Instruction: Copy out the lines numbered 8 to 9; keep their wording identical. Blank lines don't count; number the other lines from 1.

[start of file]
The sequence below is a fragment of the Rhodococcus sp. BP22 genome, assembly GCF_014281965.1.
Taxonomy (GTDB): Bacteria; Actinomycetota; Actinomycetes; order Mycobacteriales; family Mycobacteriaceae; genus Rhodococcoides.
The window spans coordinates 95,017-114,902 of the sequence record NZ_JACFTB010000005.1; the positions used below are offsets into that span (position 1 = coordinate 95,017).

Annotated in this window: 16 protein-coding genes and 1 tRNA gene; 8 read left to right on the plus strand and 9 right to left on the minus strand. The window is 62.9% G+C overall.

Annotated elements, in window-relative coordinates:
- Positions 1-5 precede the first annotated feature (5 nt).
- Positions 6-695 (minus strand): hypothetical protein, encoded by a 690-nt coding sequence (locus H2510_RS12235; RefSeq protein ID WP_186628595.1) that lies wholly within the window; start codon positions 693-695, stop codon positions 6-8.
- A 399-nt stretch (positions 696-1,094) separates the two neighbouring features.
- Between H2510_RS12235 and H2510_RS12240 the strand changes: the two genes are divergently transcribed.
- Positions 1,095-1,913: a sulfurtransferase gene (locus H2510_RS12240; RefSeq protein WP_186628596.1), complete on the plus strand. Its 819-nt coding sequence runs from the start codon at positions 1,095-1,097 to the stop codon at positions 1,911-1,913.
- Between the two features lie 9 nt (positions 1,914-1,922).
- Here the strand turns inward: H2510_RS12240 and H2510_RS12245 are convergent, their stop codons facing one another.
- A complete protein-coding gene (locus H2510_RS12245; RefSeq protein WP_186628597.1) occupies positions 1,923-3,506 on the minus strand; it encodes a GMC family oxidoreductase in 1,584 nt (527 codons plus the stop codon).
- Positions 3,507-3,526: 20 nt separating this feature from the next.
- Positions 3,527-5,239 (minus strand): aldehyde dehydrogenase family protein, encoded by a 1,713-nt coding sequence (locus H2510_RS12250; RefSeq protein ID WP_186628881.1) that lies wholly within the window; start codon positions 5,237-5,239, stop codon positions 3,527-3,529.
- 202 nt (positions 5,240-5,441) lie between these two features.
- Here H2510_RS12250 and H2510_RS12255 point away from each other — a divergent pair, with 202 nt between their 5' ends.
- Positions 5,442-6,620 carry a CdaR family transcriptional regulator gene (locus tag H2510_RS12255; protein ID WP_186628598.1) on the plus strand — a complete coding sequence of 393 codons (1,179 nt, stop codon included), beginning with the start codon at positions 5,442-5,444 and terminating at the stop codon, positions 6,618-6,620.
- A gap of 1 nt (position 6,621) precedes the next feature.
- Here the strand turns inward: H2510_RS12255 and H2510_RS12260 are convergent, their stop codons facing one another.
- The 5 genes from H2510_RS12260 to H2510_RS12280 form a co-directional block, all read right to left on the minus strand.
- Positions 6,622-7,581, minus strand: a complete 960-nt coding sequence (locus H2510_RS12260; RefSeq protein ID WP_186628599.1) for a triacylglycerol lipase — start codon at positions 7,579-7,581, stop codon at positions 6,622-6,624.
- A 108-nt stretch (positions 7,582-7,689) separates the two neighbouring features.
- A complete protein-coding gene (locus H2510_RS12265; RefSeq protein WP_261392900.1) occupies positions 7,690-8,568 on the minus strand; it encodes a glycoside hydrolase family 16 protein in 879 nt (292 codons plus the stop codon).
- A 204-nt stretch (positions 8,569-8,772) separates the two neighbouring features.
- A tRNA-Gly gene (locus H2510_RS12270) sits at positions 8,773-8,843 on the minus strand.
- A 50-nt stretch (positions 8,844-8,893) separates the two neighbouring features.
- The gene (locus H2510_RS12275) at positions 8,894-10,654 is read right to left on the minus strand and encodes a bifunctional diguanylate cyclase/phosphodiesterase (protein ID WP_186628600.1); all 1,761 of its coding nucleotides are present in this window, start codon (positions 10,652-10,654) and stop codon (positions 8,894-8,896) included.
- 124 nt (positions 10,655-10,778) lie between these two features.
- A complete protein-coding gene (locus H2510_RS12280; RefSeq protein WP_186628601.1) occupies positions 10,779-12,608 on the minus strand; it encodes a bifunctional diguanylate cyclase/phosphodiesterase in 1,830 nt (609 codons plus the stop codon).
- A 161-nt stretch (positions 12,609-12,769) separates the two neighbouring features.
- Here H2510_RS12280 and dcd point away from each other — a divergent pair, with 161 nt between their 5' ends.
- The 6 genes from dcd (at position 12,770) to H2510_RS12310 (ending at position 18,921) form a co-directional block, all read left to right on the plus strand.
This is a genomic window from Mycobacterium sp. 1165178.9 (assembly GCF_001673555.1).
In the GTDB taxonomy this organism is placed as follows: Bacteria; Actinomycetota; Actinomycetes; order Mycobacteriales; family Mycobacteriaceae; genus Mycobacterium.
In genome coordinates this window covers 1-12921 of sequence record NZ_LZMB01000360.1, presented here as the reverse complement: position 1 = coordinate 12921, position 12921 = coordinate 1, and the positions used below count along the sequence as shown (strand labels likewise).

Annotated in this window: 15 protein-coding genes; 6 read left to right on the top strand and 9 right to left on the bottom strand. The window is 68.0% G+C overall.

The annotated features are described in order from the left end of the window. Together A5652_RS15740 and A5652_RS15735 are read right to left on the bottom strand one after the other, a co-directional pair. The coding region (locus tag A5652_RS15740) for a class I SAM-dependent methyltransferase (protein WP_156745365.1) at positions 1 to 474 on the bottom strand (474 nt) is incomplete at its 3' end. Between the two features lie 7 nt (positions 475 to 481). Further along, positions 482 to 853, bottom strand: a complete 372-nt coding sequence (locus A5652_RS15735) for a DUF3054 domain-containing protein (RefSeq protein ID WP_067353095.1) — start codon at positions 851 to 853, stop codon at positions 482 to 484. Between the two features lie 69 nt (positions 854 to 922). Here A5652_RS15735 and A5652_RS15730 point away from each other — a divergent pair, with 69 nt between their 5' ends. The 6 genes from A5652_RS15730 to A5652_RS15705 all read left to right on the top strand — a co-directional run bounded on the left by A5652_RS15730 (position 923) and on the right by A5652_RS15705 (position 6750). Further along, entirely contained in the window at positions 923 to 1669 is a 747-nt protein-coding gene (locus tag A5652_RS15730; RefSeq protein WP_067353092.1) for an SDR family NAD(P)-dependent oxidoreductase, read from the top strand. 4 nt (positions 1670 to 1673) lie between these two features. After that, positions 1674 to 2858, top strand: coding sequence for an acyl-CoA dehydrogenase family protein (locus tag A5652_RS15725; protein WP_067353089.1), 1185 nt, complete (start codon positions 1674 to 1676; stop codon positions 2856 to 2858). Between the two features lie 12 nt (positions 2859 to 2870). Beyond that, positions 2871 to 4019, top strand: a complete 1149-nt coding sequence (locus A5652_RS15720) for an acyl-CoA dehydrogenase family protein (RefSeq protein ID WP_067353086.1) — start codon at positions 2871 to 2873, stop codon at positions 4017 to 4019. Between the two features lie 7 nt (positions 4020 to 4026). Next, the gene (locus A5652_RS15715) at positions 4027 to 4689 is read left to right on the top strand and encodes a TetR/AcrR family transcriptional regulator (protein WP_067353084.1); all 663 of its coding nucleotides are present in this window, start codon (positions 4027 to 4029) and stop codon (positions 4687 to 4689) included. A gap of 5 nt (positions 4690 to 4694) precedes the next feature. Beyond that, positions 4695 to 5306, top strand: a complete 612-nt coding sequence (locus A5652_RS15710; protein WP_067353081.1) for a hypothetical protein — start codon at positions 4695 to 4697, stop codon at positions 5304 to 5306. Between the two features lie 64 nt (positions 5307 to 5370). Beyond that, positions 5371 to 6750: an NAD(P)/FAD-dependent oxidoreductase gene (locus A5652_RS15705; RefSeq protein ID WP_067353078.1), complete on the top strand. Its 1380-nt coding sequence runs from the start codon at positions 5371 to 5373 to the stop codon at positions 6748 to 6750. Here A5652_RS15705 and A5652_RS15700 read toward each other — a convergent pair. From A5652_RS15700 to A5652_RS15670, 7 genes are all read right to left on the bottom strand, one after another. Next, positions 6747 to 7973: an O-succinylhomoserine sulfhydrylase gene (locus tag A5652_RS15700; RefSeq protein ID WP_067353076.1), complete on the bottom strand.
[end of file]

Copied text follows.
- A 399-nt stretch (positions 696-1,094) separates the two neighbouring features.
- Between H2510_RS12235 and H2510_RS12240 the strand changes: the two genes are divergently transcribed.